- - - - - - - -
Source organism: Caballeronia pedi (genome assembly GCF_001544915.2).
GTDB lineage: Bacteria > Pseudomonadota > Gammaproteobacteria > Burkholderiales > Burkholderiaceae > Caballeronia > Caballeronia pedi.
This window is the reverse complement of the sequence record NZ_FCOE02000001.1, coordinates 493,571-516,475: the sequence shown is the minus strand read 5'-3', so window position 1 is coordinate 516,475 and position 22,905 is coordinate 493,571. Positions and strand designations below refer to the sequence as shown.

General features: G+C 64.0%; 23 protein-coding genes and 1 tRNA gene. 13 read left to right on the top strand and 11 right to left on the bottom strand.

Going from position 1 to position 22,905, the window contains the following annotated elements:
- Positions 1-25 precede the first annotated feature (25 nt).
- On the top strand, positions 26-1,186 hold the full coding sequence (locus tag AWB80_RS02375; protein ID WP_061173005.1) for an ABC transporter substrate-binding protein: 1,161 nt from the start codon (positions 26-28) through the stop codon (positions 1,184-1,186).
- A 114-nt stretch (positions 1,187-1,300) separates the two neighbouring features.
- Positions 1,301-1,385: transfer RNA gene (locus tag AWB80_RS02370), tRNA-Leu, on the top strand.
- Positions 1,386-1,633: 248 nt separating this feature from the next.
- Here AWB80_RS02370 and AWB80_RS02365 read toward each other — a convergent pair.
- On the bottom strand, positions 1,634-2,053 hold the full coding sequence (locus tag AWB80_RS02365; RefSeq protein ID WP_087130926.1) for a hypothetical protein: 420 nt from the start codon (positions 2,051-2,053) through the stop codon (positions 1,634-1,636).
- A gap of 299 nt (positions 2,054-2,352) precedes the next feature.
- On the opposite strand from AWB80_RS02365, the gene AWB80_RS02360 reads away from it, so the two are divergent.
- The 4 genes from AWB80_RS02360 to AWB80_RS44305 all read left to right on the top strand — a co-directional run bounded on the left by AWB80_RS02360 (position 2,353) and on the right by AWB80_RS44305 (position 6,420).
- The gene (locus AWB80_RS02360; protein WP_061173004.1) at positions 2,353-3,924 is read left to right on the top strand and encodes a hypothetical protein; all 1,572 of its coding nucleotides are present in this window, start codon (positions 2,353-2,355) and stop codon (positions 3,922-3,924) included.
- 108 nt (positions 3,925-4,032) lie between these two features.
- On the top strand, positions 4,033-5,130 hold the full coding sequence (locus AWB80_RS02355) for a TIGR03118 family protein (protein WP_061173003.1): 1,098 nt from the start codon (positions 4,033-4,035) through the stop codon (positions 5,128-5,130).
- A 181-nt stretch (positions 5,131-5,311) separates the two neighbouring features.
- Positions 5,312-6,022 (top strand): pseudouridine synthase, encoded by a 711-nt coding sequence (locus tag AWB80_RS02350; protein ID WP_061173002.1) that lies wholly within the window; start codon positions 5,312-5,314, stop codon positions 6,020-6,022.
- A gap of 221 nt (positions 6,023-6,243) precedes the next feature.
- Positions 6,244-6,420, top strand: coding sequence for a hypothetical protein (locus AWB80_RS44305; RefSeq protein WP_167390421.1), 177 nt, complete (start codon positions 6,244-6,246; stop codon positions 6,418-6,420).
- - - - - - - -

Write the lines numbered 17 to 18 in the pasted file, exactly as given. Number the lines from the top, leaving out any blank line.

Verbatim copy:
- 108 nt (positions 3,925-4,032) lie between these two features.
- On the top strand, positions 4,033-5,130 hold the full coding sequence (locus AWB80_RS02355) for a TIGR03118 family protein (protein WP_061173003.1): 1,098 nt from the start codon (positions 4,033-4,035) through the stop codon (positions 5,128-5,130).